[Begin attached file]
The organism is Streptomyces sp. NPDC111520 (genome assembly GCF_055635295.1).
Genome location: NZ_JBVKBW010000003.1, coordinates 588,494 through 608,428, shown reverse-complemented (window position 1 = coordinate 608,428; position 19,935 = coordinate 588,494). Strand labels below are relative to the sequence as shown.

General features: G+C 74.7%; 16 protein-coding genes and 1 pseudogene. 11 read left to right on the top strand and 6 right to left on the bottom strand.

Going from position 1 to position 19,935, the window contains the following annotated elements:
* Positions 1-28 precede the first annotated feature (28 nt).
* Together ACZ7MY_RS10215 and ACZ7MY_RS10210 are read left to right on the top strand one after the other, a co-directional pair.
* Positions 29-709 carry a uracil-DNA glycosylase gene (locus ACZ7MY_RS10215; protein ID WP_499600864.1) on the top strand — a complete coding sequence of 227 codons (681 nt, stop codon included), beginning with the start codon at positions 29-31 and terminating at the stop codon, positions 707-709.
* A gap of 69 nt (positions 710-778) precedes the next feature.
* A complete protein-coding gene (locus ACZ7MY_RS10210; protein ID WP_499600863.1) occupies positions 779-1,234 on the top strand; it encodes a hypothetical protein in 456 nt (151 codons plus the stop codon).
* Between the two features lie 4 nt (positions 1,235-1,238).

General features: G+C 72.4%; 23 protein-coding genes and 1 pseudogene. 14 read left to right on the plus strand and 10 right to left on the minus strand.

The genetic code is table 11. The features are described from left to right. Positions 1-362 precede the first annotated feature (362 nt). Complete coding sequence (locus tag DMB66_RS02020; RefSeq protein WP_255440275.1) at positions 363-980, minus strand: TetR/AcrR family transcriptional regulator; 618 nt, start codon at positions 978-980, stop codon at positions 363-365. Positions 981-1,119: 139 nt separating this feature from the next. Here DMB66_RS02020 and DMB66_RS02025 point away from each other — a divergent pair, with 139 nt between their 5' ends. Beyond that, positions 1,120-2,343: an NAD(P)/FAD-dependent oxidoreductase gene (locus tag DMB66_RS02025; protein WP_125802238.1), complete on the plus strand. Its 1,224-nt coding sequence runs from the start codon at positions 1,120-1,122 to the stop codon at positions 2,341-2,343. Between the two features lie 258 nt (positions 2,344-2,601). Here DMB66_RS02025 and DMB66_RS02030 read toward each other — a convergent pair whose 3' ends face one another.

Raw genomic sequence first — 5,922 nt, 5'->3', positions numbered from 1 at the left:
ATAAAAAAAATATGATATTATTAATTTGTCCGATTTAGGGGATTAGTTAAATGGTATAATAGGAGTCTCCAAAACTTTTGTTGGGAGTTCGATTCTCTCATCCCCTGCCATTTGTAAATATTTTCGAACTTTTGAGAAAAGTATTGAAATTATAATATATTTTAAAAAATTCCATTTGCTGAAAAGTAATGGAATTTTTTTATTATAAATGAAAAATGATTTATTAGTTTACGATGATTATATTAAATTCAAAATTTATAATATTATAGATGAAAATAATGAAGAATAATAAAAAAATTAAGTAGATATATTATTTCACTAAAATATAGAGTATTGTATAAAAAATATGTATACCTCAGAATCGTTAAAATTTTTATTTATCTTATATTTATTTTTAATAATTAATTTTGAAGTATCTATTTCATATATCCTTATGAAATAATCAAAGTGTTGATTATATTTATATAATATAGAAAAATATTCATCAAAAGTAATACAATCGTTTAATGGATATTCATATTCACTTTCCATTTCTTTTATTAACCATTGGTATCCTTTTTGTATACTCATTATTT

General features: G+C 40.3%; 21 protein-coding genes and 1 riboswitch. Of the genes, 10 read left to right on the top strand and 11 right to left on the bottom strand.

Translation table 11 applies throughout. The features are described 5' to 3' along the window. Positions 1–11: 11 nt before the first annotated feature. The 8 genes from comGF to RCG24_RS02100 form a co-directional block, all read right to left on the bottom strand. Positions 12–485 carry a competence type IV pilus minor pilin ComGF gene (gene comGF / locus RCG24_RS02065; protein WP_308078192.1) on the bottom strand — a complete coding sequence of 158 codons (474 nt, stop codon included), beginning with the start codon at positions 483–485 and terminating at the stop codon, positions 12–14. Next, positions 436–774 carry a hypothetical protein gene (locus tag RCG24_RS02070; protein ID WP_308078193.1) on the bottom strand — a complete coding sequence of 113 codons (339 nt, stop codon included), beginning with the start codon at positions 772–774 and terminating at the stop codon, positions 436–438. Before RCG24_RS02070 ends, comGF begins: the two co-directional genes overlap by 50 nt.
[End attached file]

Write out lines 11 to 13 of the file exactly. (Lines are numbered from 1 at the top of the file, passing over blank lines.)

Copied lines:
General features: G+C 72.4%; 23 protein-coding genes and 1 pseudogene. 14 read left to right on the plus strand and 10 right to left on the minus strand.

The genetic code is table 11. The features are described from left to right. Positions 1-362 precede the first annotated feature (362 nt). Complete coding sequence (locus tag DMB66_RS02020; RefSeq protein WP_255440275.1) at positions 363-980, minus strand: TetR/AcrR family transcriptional regulator; 618 nt, start codon at positions 978-980, stop codon at positions 363-365. Positions 981-1,119: 139 nt separating this feature from the next. Here DMB66_RS02020 and DMB66_RS02025 point away from each other — a divergent pair, with 139 nt between their 5' ends. Beyond that, positions 1,120-2,343: an NAD(P)/FAD-dependent oxidoreductase gene (locus tag DMB66_RS02025; protein WP_125802238.1), complete on the plus strand. Its 1,224-nt coding sequence runs from the start codon at positions 1,120-1,122 to the stop codon at positions 2,341-2,343. Between the two features lie 258 nt (positions 2,344-2,601). Here DMB66_RS02025 and DMB66_RS02030 read toward each other — a convergent pair whose 3' ends face one another.

Raw genomic sequence first — 5,922 nt, 5'->3', positions numbered from 1 at the left: